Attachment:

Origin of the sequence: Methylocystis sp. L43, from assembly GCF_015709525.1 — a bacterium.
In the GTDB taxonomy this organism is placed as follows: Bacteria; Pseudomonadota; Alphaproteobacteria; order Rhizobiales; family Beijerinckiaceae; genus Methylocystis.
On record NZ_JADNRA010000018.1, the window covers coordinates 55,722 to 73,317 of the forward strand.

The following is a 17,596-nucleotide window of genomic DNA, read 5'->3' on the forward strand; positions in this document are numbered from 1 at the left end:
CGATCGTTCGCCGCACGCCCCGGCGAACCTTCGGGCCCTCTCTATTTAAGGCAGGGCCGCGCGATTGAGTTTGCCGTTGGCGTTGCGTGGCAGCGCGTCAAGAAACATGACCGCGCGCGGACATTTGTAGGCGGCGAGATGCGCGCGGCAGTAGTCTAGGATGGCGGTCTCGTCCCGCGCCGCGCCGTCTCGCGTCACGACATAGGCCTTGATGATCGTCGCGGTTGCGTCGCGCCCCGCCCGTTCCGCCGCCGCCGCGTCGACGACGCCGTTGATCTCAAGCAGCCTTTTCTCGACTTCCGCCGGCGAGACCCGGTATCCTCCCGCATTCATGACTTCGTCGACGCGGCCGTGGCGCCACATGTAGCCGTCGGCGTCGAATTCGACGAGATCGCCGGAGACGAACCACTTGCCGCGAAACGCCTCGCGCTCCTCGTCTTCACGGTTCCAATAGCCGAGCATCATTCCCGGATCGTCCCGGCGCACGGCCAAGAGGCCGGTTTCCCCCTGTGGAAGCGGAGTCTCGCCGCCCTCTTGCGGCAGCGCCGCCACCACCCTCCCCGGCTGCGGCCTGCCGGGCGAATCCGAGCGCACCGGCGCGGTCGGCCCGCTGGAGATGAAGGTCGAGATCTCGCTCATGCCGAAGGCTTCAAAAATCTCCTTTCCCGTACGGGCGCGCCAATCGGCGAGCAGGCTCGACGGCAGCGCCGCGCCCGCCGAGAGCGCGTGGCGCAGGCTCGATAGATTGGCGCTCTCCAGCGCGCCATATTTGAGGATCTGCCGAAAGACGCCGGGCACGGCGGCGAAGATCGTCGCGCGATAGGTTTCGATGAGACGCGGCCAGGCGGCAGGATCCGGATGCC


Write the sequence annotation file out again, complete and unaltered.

Origin of the sequence: Methylocystis sp. L43, from assembly GCF_015709525.1 — a bacterium.
In the GTDB taxonomy this organism is placed as follows: Bacteria; Pseudomonadota; Alphaproteobacteria; order Rhizobiales; family Beijerinckiaceae; genus Methylocystis.
On record NZ_JADNRA010000018.1, the window covers coordinates 55,722 to 73,317 of the forward strand.

The following is a 17,596-nucleotide window of genomic DNA, read 5'->3' on the forward strand; positions in this document are numbered from 1 at the left end:
CGATCGTTCGCCGCACGCCCCGGCGAACCTTCGGGCCCTCTCTATTTAAGGCAGGGCCGCGCGATTGAGTTTGCCGTTGGCGTTGCGTGGCAGCGCGTCAAGAAACATGACCGCGCGCGGACATTTGTAGGCGGCGAGATGCGCGCGGCAGTAGTCTAGGATGGCGGTCTCGTCCCGCGCCGCGCCGTCTCGCGTCACGACATAGGCCTTGATGATCGTCGCGGTTGCGTCGCGCCCCGCCCGTTCCGCCGCCGCCGCGTCGACGACGCCGTTGATCTCAAGCAGCCTTTTCTCGACTTCCGCCGGCGAGACCCGGTATCCTCCCGCATTCATGACTTCGTCGACGCGGCCGTGGCGCCACATGTAGCCGTCGGCGTCGAATTCGACGAGATCGCCGGAGACGAACCACTTGCCGCGAAACGCCTCGCGCTCCTCGTCTTCACGGTTCCAATAGCCGAGCATCATTCCCGGATCGTCCCGGCGCACGGCCAAGAGGCCGGTTTCCCCCTGTGGAAGCGGAGTCTCGCCGCCCTCTTGCGGCAGCGCCGCCACCACCCTCCCCGGCTGCGGCCTGCCGGGCGAATCCGAGCGCACCGGCGCGGTCGGCCCGCTGGAGATGAAGGTCGAGATCTCGCTCATGCCGAAGGCTTCAAAAATCTCCTTTCCCGTACGGGCGCGCCAATCGGCGAGCAGGCTCGACGGCAGCGCCGCGCCCGCCGAGAGCGCGTGGCGCAGGCTCGATAGATTGGCGCTCTCCAGCGCGCCATATTTGAGGATCTGCCGAAAGACGCCGGGCACGGCGGCGAAGATCGTCGCGCGATAGGTTTCGATGAGACGCGGCCAGGCGGCAGGATCCGGATGCC